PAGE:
My path, for now, is to continue to hammer away at the critical issues through building strong, broad grassroots coalitions that bring together voices and interests that haven’t traditionally worked side-by-side, but need to if we’re going to see success at the ballot box and in policy debates in city halls, legislative chambers and the U.S. Congress.

At all costs, soldier on. There are so many ways to make a difference. Even if while trudging along your chosen path you feel like a voice crying in the wilderness, you’ve gotta persist. The stakes are too high to sit back and do nothing.

While your one voice may seem weak and frail even though you scream at the top of your lungs, when that voice unites with dozens, hundreds, thousands and eventually millions of other voices, it becomes a clamor for freedom and justice that cannot be ignored.

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9 thoughts on “Dems fail first test

  1. Bridget Butler

    I do not completely agree with you. Tom Perez is not a corporate hack. He was a civil rights lawyer and a progressive, pro-worker Secretary of Labor. Perez is multi-racial and the current attack on voting rights is something he is up in arms about. He also is friends with Keith Ellison and immediately made Ellison a deputy. They seem to be committed to working hard together. Ellison is bringing Perez to the Capitol for tonight’s presidential address. I do not think a vote for Perez was a vote against the Resistance or progressive change. Perez was endorsed by Clinton, but he is not Clinton. I think this DNC will work much better than it did under the previous chairs. One thing about big money – Democrats will need some of that to win seats, it is a reality, I cannot see anyway around. That does not have to mean a sell-out of the party. I think we need to give Perez and his team a chance.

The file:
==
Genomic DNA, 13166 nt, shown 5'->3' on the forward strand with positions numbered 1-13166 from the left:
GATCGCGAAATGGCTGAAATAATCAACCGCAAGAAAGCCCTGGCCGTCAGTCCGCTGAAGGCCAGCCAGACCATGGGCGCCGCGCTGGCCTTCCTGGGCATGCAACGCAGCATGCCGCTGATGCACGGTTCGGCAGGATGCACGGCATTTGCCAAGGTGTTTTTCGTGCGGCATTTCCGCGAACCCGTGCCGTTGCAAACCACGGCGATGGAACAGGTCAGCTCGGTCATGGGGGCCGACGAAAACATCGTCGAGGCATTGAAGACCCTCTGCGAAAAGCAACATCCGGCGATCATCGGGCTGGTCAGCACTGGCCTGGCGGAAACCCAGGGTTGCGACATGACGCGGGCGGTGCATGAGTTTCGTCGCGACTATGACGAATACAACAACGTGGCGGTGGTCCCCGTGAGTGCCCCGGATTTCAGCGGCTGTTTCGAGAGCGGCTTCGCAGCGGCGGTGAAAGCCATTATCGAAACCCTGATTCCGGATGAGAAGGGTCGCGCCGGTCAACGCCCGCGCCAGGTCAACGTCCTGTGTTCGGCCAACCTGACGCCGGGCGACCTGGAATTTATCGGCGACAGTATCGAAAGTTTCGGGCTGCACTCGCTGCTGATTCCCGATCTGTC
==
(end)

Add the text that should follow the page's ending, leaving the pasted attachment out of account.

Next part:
1. BK

        Apparently, I am from the future. According to the time posted on my comment I’ve somehow traveled forward in time 6 hours. Take that, physicists.

    1. idic5

      being for the TPP is NOT progressive and pro-worker . It is corporatist. Multi racial means absolutely nothing if you are throwing the working under the bus.

  2. Shelly Servadio Vice Chair Veterans Caucus IDP

    I’ll persist and #resist.
    I’ll respect but disagree. Iowa desperately needs to turn things around. We are getting clobbered at the capitol. The people need hope.

  3. Joel Stegner